And the Ben Simmons mess continues. Simmons reluctantly joined the Sixers’ training sessions last week and quickly refused to do a defensive drill, clashing with head coach Doc Rivers. This led to a suspension from the season opener against the Pelicans and a fine and then he said that he’s “not mentally ready to play.” Simmons has told the staff that he has “back tightness” and he’s sitting out for an “undetermined period of time.”
Ben Simmons would be wise to heed Kobe Bryant’s advice to him from 2019. Kobe didn’t want Simmons to have regrets after his career is over.
Simmons’ play had a lot do with the Sixers’ early exit in last season’s playoffs. He missed 48 free-throws in 12 playoff games last season. Simmons was 25-for-73 from the free-throw line (34.2 percent) and that 34.2 percent free-throw percentage is the worst in NBA Playoffs history (with a minimum of 70 attempts).
This was year one of a five-year, $177 million contract for Simmons and he had just five points and only attempted four shots in Game 7 against the Hawks. Not to mention that he passed up a wide open dunk late in the fourth quarter.
Ben Simmons in the 4th quarter in the second round series against the Hawks:
Game 1: 2-2 FG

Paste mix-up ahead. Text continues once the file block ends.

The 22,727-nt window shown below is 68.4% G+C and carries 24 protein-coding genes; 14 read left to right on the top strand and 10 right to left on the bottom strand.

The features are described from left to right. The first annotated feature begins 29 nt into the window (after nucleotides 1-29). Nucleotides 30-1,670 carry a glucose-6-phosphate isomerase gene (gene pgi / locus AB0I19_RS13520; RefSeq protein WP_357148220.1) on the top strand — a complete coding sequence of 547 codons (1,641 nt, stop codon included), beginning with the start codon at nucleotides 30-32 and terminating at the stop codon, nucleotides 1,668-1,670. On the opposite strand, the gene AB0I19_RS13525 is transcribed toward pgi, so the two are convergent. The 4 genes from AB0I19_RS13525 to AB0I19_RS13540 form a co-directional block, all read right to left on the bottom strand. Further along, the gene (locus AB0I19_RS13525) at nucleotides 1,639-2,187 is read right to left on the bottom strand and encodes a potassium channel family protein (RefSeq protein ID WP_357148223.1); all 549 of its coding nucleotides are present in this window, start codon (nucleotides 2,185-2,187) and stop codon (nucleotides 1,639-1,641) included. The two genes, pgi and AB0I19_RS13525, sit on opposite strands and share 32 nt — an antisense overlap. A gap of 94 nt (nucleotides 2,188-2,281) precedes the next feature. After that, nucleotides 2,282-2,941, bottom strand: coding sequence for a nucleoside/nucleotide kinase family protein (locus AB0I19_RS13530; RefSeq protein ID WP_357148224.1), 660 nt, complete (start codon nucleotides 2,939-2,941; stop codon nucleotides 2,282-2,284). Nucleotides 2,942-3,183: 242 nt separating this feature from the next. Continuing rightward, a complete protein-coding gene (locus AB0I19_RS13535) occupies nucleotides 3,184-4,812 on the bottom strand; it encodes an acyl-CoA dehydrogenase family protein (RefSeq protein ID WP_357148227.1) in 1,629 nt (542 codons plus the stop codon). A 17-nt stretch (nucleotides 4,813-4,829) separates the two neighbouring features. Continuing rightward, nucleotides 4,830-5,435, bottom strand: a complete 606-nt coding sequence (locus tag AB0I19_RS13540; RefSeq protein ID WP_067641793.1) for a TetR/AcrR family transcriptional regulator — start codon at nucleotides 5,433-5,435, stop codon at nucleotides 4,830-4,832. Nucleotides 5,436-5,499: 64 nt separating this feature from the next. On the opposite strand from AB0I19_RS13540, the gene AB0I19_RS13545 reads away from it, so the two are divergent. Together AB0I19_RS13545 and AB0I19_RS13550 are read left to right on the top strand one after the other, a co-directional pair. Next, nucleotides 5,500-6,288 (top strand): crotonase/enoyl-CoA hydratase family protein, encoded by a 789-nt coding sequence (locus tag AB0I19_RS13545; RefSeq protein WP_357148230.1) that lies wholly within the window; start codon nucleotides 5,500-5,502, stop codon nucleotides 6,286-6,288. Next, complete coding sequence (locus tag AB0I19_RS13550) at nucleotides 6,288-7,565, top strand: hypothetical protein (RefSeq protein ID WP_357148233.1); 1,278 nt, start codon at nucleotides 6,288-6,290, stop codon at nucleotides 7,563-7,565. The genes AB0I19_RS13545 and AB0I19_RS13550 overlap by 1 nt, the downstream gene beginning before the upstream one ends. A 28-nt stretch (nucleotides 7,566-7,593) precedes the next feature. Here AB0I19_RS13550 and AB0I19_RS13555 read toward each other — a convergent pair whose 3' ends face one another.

Game 2: 0-0 FG
Game 3: 1-1 FG
Game 4: 0-0 FG
Game 5: 0-0 FG
Game 6: 0-0 FG
Game 7: 0-0 FG
During an interview with the Herald Sun in 2019, Kobe Bryant gave an honest and accurate answer when asked what Ben Simmons needs to do to take his game to the next level:
“Well, he gotta get a jump shot. Listen, it sounds humorous and all that, but I’m dead-a** serious. Because if not he’ll regret it when his career is over. And you look at what he is doing now without that and it is astonishing. Now imagine you can shoot the ball, what does that open up for you? You don’t want to retire and look back and go ‘Man, if I just had a jump shot, what would I have done?’
You don’t want that. You don’t want that. So I don’t care if you have to lock yourself in the gym for 10 hours a day. If this kid gets a jump shot, it’s a serious, serious problem. I mean a serious, serious problem. So to answer your question, the sky’s the limit for him. He can be as good as he wants to be.”
Kobe Bryant is possibly one of the greatest NBA players of all-time and the greatest Laker ever. Two jersey numbers in the rafters at the STAPLES Center prove it. Kobe was able to take over games in ways that not many players could.